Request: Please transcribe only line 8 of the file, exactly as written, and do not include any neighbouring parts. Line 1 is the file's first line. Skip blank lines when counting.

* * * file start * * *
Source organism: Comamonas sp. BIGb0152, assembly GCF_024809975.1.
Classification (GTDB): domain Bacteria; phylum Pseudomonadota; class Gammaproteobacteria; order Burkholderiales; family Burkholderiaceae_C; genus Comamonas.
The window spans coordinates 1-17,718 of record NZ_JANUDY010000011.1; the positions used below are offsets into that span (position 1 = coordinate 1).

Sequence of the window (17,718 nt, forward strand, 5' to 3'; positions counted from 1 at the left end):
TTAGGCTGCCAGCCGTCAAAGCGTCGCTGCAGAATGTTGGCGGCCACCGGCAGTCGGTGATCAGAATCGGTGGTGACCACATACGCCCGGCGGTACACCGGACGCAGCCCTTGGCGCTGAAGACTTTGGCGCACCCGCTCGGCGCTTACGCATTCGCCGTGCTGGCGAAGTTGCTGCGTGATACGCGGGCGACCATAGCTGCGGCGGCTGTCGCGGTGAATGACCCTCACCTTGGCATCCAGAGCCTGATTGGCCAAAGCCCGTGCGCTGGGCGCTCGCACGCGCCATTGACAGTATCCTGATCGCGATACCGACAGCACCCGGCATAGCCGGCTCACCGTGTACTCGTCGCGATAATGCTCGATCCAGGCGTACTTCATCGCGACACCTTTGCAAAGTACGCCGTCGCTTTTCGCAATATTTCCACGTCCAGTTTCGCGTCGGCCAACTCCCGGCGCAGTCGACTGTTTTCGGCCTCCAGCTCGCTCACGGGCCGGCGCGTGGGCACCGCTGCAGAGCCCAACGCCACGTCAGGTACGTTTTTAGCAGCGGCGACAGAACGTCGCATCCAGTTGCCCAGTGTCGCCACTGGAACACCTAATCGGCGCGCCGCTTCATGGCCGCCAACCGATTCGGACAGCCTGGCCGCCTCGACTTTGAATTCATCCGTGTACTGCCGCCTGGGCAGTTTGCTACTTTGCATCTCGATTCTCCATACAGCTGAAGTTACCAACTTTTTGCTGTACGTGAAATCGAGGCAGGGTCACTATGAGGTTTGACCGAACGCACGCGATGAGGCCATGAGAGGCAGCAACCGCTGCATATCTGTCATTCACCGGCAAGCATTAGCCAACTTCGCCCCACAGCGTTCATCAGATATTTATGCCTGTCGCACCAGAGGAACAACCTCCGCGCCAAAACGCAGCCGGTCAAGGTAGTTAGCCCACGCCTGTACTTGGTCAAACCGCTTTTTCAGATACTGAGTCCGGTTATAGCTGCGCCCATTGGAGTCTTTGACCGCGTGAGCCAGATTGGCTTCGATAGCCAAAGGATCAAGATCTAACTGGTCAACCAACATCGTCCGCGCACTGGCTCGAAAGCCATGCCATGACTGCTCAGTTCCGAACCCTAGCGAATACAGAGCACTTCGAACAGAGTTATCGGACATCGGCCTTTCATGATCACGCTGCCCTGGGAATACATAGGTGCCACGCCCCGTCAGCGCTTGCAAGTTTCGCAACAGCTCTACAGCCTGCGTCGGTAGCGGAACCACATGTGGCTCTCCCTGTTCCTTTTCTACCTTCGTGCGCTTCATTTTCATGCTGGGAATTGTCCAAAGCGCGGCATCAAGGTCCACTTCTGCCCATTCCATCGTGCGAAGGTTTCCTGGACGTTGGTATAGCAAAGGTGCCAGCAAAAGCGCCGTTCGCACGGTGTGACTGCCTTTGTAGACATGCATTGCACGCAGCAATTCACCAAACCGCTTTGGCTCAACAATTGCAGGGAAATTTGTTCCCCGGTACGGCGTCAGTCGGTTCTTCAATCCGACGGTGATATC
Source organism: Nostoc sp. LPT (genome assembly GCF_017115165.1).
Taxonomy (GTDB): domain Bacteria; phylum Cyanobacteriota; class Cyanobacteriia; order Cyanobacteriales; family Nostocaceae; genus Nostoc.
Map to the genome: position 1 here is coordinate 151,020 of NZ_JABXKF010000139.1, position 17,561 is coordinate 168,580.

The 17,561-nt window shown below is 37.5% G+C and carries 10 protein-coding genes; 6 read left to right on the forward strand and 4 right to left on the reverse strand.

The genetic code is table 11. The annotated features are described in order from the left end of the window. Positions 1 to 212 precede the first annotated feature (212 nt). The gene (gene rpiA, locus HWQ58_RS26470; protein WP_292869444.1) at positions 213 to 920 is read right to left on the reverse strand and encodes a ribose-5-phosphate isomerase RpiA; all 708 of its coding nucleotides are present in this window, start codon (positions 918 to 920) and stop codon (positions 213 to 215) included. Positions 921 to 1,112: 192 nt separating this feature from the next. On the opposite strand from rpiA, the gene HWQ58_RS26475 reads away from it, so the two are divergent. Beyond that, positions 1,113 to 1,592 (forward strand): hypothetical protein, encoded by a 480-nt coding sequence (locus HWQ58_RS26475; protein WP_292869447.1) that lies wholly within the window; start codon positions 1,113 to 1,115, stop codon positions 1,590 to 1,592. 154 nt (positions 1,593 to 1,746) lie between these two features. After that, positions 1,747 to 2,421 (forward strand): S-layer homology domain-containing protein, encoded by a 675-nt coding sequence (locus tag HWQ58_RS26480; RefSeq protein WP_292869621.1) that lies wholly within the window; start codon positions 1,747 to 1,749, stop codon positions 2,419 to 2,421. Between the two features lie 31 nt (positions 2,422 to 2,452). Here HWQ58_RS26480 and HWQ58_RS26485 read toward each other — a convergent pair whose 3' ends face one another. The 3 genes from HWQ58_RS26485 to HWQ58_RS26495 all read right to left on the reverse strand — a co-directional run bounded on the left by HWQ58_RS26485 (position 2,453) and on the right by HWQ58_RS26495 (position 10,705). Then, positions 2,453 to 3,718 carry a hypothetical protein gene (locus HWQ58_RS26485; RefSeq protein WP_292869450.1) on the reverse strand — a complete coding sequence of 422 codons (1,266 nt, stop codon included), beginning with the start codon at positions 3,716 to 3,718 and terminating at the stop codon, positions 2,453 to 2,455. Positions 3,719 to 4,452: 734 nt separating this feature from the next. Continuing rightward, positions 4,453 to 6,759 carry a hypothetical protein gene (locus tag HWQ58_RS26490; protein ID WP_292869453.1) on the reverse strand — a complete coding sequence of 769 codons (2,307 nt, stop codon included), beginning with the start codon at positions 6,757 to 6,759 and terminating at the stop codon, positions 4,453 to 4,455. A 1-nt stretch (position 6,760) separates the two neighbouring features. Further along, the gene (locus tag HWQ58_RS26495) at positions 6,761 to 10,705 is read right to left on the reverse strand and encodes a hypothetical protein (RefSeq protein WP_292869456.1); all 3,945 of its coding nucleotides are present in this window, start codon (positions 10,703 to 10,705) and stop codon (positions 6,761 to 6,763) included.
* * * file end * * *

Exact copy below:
Map to the genome: position 1 here is coordinate 151,020 of NZ_JABXKF010000139.1, position 17,561 is coordinate 168,580.